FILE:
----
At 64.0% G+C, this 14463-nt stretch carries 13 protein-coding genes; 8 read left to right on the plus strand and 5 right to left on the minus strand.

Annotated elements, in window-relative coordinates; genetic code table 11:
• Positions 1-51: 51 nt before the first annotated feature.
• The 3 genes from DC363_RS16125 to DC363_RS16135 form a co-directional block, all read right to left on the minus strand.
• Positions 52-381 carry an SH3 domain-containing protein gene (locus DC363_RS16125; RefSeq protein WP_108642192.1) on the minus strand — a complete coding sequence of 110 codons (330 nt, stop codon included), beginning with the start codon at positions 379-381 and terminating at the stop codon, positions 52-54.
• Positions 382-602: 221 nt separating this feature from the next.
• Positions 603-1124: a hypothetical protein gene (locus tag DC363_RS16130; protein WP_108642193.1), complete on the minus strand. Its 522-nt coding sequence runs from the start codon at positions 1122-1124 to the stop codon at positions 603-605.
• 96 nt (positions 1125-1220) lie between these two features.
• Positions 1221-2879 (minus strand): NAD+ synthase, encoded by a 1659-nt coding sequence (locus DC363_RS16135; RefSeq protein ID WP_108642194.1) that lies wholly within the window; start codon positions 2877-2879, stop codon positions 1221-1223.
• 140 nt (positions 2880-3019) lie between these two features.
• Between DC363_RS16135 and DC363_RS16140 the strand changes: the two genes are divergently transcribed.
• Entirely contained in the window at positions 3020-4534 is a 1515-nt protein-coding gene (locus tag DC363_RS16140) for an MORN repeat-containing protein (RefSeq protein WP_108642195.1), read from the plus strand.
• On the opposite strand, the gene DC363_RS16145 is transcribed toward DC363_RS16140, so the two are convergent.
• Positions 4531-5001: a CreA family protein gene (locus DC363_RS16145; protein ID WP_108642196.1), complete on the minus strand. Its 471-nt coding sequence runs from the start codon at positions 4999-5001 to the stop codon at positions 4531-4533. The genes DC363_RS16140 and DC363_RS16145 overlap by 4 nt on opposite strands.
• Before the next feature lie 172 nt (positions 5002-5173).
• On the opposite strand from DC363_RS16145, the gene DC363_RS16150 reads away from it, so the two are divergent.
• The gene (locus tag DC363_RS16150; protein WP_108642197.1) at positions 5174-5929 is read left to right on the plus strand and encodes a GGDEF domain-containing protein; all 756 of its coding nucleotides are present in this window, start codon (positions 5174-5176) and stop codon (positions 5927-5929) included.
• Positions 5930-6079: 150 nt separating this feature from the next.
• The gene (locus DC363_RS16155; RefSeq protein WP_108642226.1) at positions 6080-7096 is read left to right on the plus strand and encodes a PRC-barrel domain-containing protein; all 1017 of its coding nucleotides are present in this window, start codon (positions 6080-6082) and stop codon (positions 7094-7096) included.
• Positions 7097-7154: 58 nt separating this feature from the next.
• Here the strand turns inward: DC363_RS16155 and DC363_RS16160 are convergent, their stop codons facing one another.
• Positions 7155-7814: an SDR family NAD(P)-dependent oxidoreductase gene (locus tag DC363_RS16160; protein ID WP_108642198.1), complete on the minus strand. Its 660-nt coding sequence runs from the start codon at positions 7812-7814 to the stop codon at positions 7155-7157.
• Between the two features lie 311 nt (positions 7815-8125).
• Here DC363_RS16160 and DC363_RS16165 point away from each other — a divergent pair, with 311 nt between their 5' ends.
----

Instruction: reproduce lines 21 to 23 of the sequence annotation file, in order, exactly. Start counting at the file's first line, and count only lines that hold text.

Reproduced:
• Here the strand turns inward: DC363_RS16155 and DC363_RS16160 are convergent, their stop codons facing one another.
• Positions 7155-7814: an SDR family NAD(P)-dependent oxidoreductase gene (locus tag DC363_RS16160; protein ID WP_108642198.1), complete on the minus strand. Its 660-nt coding sequence runs from the start codon at positions 7812-7814 to the stop codon at positions 7155-7157.
• Between the two features lie 311 nt (positions 7815-8125).